Yet such borrowing often happens with a kind of blithe thoughtlessness, a creative entitlement. If it feeds the imagination, that’s all the justification the designer needs! You hear it again and again: They didn’t mean anything bad by it. That’s probably true. It also doesn’t obviate the pain the products cause, or the problem.

As Burak Cakmak, the dean of the School of Fashion at Parsons School of Design, said, “While more and more companies are repositioning themselves as a value-driven business, most are not looking deep enough to understand historical and cultural contexts of their design and marketing choices to assess what might be offensive, inappropriate or simply without permission.”

Maybe 2019 is the year everyone finally figures out that retroactive head hanging is not enough anymore. That, as Mr. Carreira said, “The challenge is not only to promote a diversity of faces, but to implement a post-colonial and non-Westernized culture view in the industry.” That proactive change is what is needed — a preventive checkup, if you will, as opposed to a Band-Aid after the fact. Though exactly what that would look like is unclear.

The answer is not simply hiring a chief diversity officer, as H&M did. For real change to occur, it can’t be housed in a small office off to the side of the C-suite, or limited to the visibility of the runway or the trickle-down of an advisory council, or the genuinely laudable advances in diversity on magazine covers.

It has to infuse every level of a business, corporate and creative; it can’t be one person’s sole job, but part of everyone’s job.

“I was standing in the store shaking my head and essentially saying out loud to myself, ‘Do you have any black employees here?’” Ms. Ezie said of Prada. (The company has asked to meet with her; she said it would probably happen in January.) “Did no one tell you this was blackface?” Another question may be: If someone did tell, was there any mechanism to ensure decision makers would hear?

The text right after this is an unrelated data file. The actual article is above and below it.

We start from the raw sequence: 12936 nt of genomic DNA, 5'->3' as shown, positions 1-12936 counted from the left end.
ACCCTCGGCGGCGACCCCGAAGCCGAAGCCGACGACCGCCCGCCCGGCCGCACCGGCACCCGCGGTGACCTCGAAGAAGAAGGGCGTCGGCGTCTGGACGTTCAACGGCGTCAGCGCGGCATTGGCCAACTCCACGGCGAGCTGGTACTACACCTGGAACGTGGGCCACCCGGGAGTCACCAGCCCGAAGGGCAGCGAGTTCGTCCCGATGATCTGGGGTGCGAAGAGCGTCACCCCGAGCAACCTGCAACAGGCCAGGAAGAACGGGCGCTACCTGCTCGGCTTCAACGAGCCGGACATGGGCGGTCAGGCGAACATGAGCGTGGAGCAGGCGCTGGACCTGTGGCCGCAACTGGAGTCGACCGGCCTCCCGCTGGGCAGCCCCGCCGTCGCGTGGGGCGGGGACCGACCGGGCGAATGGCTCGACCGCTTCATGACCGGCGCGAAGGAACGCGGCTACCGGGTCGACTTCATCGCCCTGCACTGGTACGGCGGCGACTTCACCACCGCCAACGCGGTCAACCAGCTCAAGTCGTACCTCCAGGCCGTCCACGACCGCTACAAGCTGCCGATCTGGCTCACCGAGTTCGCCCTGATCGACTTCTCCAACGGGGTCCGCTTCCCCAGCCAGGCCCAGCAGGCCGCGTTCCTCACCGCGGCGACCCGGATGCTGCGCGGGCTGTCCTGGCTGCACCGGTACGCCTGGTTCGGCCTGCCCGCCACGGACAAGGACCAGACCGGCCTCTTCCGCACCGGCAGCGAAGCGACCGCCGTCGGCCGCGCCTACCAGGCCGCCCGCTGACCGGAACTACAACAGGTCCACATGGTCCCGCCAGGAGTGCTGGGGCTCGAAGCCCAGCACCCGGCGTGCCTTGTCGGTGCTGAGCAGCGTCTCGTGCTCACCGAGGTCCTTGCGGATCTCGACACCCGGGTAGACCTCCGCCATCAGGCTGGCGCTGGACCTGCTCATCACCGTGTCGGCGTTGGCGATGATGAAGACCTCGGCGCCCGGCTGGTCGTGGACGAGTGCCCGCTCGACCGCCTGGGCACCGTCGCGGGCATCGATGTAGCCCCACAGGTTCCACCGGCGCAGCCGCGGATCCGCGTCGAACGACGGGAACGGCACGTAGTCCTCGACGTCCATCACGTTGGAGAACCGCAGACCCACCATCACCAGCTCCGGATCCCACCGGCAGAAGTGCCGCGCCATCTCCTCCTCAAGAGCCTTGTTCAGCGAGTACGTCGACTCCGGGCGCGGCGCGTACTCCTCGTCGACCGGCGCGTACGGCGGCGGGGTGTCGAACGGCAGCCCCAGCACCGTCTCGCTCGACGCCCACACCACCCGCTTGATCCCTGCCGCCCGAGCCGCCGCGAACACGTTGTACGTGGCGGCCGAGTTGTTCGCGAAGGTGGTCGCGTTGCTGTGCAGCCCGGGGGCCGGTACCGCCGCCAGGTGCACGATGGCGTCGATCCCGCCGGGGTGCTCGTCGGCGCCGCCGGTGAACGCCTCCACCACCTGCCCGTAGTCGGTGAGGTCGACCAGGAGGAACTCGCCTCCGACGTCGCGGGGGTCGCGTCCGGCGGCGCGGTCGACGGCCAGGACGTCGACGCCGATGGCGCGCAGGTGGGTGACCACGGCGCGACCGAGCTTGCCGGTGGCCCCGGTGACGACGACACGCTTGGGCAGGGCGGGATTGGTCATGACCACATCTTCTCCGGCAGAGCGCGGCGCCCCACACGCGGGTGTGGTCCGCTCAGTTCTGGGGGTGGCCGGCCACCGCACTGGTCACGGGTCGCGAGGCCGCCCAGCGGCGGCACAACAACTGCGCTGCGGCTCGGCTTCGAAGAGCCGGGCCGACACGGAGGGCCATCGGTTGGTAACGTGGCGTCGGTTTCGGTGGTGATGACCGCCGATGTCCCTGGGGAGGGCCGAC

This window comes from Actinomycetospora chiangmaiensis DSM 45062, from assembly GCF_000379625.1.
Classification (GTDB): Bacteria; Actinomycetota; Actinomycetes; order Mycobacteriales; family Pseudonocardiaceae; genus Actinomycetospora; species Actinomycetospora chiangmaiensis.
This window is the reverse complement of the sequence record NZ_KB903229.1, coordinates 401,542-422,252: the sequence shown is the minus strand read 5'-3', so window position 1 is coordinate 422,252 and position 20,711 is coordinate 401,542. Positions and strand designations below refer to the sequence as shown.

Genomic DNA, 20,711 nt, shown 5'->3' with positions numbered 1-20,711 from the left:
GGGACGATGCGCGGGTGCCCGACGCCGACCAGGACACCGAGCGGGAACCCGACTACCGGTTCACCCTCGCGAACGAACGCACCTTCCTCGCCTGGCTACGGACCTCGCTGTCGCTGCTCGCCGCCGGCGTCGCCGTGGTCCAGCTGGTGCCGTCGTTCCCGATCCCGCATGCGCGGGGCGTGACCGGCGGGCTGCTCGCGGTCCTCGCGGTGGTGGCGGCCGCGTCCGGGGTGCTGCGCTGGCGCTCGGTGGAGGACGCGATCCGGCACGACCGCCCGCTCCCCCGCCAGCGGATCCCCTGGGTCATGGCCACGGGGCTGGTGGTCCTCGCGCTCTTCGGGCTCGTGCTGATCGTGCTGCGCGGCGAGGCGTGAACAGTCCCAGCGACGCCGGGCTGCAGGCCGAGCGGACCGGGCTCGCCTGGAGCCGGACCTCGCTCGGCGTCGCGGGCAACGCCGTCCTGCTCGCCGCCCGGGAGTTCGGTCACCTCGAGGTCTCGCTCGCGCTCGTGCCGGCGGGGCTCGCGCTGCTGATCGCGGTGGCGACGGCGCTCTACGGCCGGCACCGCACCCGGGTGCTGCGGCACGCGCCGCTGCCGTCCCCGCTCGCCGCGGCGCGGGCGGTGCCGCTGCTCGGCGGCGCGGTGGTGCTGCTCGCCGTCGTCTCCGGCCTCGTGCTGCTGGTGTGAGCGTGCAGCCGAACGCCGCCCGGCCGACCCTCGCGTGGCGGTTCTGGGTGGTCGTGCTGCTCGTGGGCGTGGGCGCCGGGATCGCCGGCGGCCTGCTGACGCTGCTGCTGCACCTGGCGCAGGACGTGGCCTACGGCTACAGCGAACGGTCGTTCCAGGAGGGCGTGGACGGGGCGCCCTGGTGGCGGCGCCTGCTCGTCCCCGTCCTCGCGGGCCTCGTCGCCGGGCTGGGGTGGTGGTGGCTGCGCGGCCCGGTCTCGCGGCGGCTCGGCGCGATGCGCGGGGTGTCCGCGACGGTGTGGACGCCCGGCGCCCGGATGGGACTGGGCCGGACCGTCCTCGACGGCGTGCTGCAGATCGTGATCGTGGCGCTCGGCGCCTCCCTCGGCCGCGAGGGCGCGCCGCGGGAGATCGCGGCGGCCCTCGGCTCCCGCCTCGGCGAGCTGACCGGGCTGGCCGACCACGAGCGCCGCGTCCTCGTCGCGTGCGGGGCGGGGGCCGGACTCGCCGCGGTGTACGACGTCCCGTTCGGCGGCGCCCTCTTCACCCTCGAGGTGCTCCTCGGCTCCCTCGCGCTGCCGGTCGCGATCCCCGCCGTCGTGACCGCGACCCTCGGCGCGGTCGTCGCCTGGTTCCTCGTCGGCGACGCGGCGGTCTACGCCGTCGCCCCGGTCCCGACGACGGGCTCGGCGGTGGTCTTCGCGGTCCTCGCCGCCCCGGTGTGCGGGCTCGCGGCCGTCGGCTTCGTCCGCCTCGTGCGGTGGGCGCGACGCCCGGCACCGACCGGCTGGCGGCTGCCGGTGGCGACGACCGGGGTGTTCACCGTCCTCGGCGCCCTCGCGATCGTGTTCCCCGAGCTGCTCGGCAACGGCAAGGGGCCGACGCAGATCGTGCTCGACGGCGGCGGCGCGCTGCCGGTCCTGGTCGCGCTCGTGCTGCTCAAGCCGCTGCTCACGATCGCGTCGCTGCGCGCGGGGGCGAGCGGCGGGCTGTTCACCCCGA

What is needed is “a change of mind-set impacting all behaviors in the industry and the traditional references. They should question the whole making processes of these images,” Mr. Carreira said.

You need an internal culture that encourages the raising of red flags from every quarter and every background — and then listens. After all, you can change your hiring practices to allow in new voices, but you also need to create an environment in which those voices matter. Fashion brands tend to have a centralized structure where messages, even about store design, flows only outward, from a home office; they need to go the other way, too.

As does the realization that it’s not just about representing diversity, Mr. Carreira said. But rather, “how you represent it.”

A resolution, for the new year.

Vanessa Friedman is The Times’s fashion director and chief fashion critic. She was previously the fashion editor of the Financial Times. @VVFriedman